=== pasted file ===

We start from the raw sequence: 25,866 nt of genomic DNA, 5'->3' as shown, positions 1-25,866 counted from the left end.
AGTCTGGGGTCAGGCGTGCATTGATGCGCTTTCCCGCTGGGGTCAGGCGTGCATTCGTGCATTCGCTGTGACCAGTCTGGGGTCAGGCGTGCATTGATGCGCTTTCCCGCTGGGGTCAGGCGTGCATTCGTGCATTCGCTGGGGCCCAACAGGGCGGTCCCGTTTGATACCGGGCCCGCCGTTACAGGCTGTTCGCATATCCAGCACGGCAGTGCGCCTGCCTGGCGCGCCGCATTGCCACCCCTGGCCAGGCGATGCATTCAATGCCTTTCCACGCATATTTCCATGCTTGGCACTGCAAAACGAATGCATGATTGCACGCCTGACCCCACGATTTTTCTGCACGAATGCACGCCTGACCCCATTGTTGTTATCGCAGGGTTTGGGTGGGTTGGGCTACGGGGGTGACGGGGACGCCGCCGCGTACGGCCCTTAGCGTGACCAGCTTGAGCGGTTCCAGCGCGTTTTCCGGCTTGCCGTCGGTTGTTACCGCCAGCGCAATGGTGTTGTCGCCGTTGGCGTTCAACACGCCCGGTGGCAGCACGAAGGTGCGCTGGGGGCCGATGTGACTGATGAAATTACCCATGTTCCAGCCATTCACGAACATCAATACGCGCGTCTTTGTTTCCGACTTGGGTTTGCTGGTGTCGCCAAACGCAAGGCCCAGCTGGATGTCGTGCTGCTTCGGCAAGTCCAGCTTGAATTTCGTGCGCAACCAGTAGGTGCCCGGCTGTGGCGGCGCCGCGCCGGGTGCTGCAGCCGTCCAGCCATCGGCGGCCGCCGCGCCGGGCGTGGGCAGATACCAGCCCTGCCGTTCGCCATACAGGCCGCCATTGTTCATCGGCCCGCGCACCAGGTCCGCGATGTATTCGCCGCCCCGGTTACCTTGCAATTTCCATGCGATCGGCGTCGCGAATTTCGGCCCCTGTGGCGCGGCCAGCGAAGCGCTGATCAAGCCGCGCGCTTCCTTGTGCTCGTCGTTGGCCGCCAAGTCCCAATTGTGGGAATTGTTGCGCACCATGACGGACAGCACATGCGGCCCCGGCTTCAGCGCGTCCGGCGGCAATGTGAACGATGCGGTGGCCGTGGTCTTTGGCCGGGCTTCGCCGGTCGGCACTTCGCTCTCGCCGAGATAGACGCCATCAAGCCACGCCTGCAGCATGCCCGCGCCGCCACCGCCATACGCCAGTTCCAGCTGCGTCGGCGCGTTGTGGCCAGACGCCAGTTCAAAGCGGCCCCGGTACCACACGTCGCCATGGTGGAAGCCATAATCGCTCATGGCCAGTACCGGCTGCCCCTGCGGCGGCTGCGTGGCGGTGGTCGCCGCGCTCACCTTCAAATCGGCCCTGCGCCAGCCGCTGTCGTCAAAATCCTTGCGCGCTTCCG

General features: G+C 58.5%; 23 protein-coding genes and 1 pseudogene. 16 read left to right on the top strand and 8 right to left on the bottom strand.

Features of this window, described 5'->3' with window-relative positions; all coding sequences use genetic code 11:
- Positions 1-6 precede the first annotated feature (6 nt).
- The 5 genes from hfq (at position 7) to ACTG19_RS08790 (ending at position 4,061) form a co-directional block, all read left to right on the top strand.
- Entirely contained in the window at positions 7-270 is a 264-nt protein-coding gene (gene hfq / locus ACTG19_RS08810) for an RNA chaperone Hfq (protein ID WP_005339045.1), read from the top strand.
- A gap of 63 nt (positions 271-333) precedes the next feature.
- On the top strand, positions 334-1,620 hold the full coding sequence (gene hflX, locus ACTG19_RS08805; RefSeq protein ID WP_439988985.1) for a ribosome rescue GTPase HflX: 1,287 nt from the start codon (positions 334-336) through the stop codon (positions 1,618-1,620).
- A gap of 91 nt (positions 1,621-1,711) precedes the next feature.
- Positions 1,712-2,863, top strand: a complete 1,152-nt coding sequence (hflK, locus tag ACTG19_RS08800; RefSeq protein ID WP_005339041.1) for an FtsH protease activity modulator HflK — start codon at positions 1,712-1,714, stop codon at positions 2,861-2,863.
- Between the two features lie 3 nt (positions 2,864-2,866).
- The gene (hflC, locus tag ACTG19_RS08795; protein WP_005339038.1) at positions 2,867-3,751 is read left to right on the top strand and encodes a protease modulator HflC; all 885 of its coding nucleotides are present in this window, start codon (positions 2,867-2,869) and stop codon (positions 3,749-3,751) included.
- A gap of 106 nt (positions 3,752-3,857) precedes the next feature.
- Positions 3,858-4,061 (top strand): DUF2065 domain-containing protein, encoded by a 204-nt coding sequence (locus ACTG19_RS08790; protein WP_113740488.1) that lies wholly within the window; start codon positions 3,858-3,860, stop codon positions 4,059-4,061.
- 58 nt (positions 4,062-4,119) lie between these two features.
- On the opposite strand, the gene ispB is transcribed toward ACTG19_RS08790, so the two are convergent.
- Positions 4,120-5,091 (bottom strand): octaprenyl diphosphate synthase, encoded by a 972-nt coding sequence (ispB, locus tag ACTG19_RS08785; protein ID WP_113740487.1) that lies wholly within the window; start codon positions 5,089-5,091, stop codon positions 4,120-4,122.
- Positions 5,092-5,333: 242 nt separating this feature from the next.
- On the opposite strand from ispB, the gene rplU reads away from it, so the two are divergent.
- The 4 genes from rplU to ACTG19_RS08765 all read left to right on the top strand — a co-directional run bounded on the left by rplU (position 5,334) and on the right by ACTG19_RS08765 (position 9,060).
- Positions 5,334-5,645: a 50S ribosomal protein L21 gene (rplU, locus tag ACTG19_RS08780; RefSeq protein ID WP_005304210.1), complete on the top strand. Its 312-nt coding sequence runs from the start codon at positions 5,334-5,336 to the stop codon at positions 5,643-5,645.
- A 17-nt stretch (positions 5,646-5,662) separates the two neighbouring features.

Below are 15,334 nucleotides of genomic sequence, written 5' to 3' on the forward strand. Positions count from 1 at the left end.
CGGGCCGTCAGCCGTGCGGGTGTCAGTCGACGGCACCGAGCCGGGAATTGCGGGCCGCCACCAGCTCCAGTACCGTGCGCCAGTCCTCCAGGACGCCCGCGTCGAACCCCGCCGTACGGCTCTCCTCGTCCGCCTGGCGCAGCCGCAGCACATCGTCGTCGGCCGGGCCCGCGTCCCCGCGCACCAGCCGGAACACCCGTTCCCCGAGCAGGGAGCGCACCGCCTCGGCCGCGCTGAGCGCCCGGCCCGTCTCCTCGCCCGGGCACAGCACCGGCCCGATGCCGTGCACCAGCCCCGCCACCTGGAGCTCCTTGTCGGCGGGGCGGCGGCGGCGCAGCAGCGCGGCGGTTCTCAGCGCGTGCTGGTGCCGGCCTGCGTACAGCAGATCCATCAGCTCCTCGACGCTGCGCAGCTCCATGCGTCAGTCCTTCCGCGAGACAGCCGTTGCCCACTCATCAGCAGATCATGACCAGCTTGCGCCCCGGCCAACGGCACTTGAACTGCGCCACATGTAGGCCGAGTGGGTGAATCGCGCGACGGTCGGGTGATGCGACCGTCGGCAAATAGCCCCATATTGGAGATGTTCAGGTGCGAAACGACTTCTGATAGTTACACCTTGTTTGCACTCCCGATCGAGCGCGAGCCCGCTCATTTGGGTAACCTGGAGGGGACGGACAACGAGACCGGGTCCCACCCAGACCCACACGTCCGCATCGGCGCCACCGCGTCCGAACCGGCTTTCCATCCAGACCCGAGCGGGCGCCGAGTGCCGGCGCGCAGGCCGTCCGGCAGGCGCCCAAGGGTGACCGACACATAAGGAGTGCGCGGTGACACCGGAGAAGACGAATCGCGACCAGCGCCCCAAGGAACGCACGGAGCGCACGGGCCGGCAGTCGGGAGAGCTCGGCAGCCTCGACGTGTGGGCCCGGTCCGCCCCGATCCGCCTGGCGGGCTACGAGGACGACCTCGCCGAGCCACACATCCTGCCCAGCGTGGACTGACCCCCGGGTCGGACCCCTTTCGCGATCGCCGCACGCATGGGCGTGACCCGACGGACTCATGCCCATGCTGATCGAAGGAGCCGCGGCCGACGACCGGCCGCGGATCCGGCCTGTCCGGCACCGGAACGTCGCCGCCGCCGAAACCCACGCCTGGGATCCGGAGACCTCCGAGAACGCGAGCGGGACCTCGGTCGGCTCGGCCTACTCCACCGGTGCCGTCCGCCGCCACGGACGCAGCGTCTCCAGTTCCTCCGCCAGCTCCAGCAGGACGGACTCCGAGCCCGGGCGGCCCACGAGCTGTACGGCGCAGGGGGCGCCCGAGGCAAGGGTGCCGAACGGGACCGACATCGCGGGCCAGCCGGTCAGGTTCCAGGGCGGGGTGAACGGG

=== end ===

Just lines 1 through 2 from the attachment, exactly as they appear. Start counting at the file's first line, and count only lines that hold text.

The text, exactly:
We start from the raw sequence: 25,866 nt of genomic DNA, 5'->3' as shown, positions 1-25,866 counted from the left end.
AGTCTGGGGTCAGGCGTGCATTGATGCGCTTTCCCGCTGGGGTCAGGCGTGCATTCGTGCATTCGCTGTGACCAGTCTGGGGTCAGGCGTGCATTGATGCGCTTTCCCGCTGGGGTCAGGCGTGCATTCGTGCATTCGCTGGGGCCCAACAGGGCGGTCCCGTTTGATACCGGGCCCGCCGTTACAGGCTGTTCGCATATCCAGCACGGCAGTGCGCCTGCCTGGCGCGCCGCATTGCCACCCCTGGCCAGGCGATGCATTCAATGCCTTTCCACGCATATTTCCATGCTTGGCACTGCAAAACGAATGCATGATTGCACGCCTGACCCCACGATTTTTCTGCACGAATGCACGCCTGACCCCATTGTTGTTATCGCAGGGTTTGGGTGGGTTGGGCTACGGGGGTGACGGGGACGCCGCCGCGTACGGCCCTTAGCGTGACCAGCTTGAGCGGTTCCAGCGCGTTTTCCGGCTTGCCGTCGGTTGTTACCGCCAGCGCAATGGTGTTGTCGCCGTTGGCGTTCAACACGCCCGGTGGCAGCACGAAGGTGCGCTGGGGGCCGATGTGACTGATGAAATTACCCATGTTCCAGCCATTCACGAACATCAATACGCGCGTCTTTGTTTCCGACTTGGGTTTGCTGGTGTCGCCAAACGCAAGGCCCAGCTGGATGTCGTGCTGCTTCGGCAAGTCCAGCTTGAATTTCGTGCGCAACCAGTAGGTGCCCGGCTGTGGCGGCGCCGCGCCGGGTGCTGCAGCCGTCCAGCCATCGGCGGCCGCCGCGCCGGGCGTGGGCAGATACCAGCCCTGCCGTTCGCCATACAGGCCGCCATTGTTCATCGGCCCGCGCACCAGGTCCGCGATGTATTCGCCGCCCCGGTTACCTTGCAATTTCCATGCGATCGGCGTCGCGAATTTCGGCCCCTGTGGCGCGGCCAGCGAAGCGCTGATCAAGCCGCGCGCTTCCTTGTGCTCGTCGTTGGCCGCCAAGTCCCAATTGTGGGAATTGTTGCGCACCATGACGGACAGCACATGCGGCCCCGGCTTCAGCGCGTCCGGCGGCAATGTGAACGATGCGGTGGCCGTGGTCTTTGGCCGGGCTTCGCCGGTCGGCACTTCGCTCTCGCCGAGATAGACGCCATCAAGCCACGCCTGCAGCATGCCCGCGCCGCCACCGCCATACGCCAGTTCCAGCTGCGTCGGCGCGTTGTGGCCAGACGCCAGTTCAAAGCGGCCCCGGTACCACACGTCGCCATGGTGGAAGCCATAATCGCTCATGGCCAGTACCGGCTGCCCCTGCGGCGGCTGCGTGGCGGTGGTCGCCGCGCTCACCTTCAAATCGGCCCTGCGCCAGCCGCTGTCGTCAAAATCCTTGCGCGCTTCCG